Children breath 50 percent more air per pound than adults, and asthma is the most common illness causing local students to miss school.
Kern Green is a local nonprofit dedicated to environmental education and awareness.
For information, visit www.kerngreen.org.
BIKING IN BAKERSFIELD
A biking organization has developed free electronic apps designed to promote good health through bicycling , and it has rolled out one especially for Bakersfield.
My City Bikes brings together all of a community's beginner-friendly commuter, road, mountain and recreational biking options in one centralized, localized free smartphone app.
The app is available for users of Apple phones on iTunes and on Google Play for Android mobile phone users.
Check out apps for cities throughout the United States and Canada at http://mycitybikes.org/.
IGNORE PROSTATE CANCER?
Treating older men with early-stage prostate cancer may be a waste of time if there are other serious health problems, according to a new study from UCLA.
Aggressive intervention such as surgery or radiation does not help such patients live longer and in some cases makes things worse, according to researchers.
The retrospective study, which followed more than 140,500 men aged 66 and older for 15 years, found that men with serious underlying medical conditions did not have a reduction in risk of death from cancer because they were more likely to die from something else.
Researchers urge prostate cancer patients who have other potentially lethal conditions to consider the findings as they weigh whether or not to treat their disease.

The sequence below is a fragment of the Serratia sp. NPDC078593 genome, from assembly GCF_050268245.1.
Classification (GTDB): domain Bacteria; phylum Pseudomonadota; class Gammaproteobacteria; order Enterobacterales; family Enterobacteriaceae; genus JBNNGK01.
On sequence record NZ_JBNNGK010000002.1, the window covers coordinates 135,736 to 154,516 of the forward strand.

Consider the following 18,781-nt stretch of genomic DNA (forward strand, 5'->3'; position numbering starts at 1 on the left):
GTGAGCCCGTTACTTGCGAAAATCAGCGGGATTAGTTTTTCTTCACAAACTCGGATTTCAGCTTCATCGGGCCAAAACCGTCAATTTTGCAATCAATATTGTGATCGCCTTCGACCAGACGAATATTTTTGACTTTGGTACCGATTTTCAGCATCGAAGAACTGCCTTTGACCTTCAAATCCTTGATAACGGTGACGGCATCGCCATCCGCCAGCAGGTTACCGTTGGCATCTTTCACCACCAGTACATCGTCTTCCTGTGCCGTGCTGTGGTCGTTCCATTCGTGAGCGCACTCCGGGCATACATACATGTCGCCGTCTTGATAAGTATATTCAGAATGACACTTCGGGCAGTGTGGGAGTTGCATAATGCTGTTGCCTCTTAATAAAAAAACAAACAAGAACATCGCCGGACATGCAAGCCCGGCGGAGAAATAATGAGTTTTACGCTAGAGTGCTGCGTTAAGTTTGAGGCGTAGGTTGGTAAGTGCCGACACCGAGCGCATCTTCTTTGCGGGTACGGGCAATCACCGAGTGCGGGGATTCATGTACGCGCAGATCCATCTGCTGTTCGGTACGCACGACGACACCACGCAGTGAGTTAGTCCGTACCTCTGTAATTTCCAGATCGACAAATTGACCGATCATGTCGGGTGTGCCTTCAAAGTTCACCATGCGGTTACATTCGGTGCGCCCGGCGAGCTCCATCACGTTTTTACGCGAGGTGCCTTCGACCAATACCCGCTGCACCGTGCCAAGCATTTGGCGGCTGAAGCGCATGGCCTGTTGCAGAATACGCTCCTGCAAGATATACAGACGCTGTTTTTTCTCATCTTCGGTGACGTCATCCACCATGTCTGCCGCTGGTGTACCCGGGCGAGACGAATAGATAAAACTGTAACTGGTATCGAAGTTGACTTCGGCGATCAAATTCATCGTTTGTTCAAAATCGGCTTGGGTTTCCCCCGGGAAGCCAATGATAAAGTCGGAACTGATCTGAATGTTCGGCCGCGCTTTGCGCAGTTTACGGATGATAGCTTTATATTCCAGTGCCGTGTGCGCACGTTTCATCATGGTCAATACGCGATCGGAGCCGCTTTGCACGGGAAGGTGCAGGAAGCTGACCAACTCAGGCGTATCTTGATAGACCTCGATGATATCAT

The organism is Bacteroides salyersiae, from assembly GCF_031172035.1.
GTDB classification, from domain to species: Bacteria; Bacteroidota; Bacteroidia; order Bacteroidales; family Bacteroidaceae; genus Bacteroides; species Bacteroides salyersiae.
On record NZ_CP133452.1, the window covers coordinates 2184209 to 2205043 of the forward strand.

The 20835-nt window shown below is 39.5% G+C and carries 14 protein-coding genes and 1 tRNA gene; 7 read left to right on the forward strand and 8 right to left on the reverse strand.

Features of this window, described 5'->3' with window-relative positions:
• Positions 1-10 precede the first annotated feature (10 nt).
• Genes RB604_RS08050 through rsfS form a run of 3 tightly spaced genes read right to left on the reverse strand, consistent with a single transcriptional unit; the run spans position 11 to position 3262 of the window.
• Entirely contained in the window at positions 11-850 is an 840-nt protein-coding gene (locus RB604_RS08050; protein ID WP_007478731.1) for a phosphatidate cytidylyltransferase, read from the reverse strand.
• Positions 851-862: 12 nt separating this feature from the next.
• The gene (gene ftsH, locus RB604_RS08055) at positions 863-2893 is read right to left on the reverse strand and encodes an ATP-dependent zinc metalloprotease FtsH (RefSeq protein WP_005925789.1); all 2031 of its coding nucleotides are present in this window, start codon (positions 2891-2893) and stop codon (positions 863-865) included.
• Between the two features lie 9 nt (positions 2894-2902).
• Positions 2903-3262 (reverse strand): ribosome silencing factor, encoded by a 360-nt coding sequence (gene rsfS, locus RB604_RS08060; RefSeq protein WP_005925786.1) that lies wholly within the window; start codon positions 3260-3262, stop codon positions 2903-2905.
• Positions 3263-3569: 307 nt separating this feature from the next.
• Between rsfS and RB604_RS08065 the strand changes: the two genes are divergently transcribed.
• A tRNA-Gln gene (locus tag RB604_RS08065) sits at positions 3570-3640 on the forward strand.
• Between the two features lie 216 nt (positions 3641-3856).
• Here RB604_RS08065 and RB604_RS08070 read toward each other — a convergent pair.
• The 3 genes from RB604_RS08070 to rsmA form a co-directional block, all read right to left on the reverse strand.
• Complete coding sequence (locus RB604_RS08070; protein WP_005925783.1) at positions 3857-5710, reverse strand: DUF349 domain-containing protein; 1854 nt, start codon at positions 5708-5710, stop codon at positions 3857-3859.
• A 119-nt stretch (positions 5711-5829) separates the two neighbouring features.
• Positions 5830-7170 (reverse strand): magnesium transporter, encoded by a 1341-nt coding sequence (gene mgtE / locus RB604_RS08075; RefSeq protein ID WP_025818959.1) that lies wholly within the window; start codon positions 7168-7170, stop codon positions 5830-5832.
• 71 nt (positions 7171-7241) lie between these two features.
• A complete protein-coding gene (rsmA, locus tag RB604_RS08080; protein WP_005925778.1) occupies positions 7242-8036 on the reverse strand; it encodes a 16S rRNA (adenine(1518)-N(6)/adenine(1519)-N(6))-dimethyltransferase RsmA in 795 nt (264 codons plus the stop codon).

The UCLA study was published May 14 in the journal Cancer.
A REASON TO SMILE
Low-income children who need braces may be eligible for assistance from the nonprofit charity Smiles Change Lives, which partners with local orthodontists to provide deeply discounted care.
Dr. Jared Gianquinto of Ortho Arts in Bakersfield is among the providers in the network.
To see if you meet income eligibility guidelines, visit: http://www.smileschangelives.org/financial.
A REASON TO FROWN
Chronic viral hepatitis affects as many as 5.3 million Americans, and most don't know they're infected.
Monday was the third national Hepatitis Testing Day. The observance was established in the Action Plan for the Prevention Care & Treatment of Viral Hepatitis.
If you've never been screened, it's a good idea to get checked out to avoid complications such as cirrhosis of the liver.
OMNI GIVES SCHOLARSHIPS
Omni Family Health has announced seven winners of its annual $1,000 scholarship award.
The winners were Dalia Garcia of Centennial High, Heather Howell of Ridgeview High School, Judith Martinez of Ridgeview High School, Regina Gutierrez of Cesar E. Chavez High School, Rachel Tarmidi of Stockdale High School, Niharika Reddy of Stockdale High School and Cristina Diaz of Taft High School.
Omni is a nonprofit health care provider with clinics at 17 sites throughout Kern County.
San Joaquin Community Hospital's marketing department has won 15 national marketing awards from two organizations honoring its work in 2013.
It won seven Aster Awards and eight Healthcare Marketing Report awards.
The Aster Awards recognize excellence in health care marketing, and winers are published in Marketing Healthcare Today. The Healthcare Marketing Report is an industry trade publication.